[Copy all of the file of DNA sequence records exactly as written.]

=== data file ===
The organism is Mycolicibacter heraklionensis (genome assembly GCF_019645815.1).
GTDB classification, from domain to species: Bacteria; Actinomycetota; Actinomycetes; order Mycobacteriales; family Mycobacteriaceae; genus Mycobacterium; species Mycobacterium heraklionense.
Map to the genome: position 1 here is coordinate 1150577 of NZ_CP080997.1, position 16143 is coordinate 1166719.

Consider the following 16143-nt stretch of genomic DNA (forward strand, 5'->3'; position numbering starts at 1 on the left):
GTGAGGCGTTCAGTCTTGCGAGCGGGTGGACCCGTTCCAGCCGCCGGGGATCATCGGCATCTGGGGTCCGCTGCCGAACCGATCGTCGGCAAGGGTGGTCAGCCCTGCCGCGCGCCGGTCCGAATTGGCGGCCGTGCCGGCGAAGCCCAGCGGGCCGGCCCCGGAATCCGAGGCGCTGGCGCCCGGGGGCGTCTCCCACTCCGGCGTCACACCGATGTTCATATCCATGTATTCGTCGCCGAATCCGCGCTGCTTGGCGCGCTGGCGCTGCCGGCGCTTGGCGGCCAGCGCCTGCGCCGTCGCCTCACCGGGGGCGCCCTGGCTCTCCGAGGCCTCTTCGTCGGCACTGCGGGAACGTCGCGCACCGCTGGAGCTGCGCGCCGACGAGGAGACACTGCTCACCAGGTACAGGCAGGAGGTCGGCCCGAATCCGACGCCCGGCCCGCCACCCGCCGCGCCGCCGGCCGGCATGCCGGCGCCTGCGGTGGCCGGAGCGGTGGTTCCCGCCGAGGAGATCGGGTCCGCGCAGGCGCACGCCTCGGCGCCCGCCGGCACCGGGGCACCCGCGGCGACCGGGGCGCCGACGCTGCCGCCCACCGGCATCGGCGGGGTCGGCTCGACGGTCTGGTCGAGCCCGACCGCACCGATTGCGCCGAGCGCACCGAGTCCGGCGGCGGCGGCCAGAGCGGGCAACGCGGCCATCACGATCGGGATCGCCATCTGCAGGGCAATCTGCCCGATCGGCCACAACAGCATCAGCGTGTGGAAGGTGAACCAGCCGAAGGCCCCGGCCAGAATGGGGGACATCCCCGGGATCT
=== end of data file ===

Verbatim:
The organism is Mycolicibacter heraklionensis (genome assembly GCF_019645815.1).
GTDB classification, from domain to species: Bacteria; Actinomycetota; Actinomycetes; order Mycobacteriales; family Mycobacteriaceae; genus Mycobacterium; species Mycobacterium heraklionense.
Map to the genome: position 1 here is coordinate 1150577 of NZ_CP080997.1, position 16143 is coordinate 1166719.

Consider the following 16143-nt stretch of genomic DNA (forward strand, 5'->3'; position numbering starts at 1 on the left):
GTGAGGCGTTCAGTCTTGCGAGCGGGTGGACCCGTTCCAGCCGCCGGGGATCATCGGCATCTGGGGTCCGCTGCCGAACCGATCGTCGGCAAGGGTGGTCAGCCCTGCCGCGCGCCGGTCCGAATTGGCGGCCGTGCCGGCGAAGCCCAGCGGGCCGGCCCCGGAATCCGAGGCGCTGGCGCCCGGGGGCGTCTCCCACTCCGGCGTCACACCGATGTTCATATCCATGTATTCGTCGCCGAATCCGCGCTGCTTGGCGCGCTGGCGCTGCCGGCGCTTGGCGGCCAGCGCCTGCGCCGTCGCCTCACCGGGGGCGCCCTGGCTCTCCGAGGCCTCTTCGTCGGCACTGCGGGAACGTCGCGCACCGCTGGAGCTGCGCGCCGACGAGGAGACACTGCTCACCAGGTACAGGCAGGAGGTCGGCCCGAATCCGACGCCCGGCCCGCCACCCGCCGCGCCGCCGGCCGGCATGCCGGCGCCTGCGGTGGCCGGAGCGGTGGTTCCCGCCGAGGAGATCGGGTCCGCGCAGGCGCACGCCTCGGCGCCCGCCGGCACCGGGGCACCCGCGGCGACCGGGGCGCCGACGCTGCCGCCCACCGGCATCGGCGGGGTCGGCTCGACGGTCTGGTCGAGCCCGACCGCACCGATTGCGCCGAGCGCACCGAGTCCGGCGGCGGCGGCCAGAGCGGGCAACGCGGCCATCACGATCGGGATCGCCATCTGCAGGGCAATCTGCCCGATCGGCCACAACAGCATCAGCGTGTGGAAGGTGAACCAGCCGAAGGCCCCGGCCAGAATGGGGGACATCCCCGGGATCT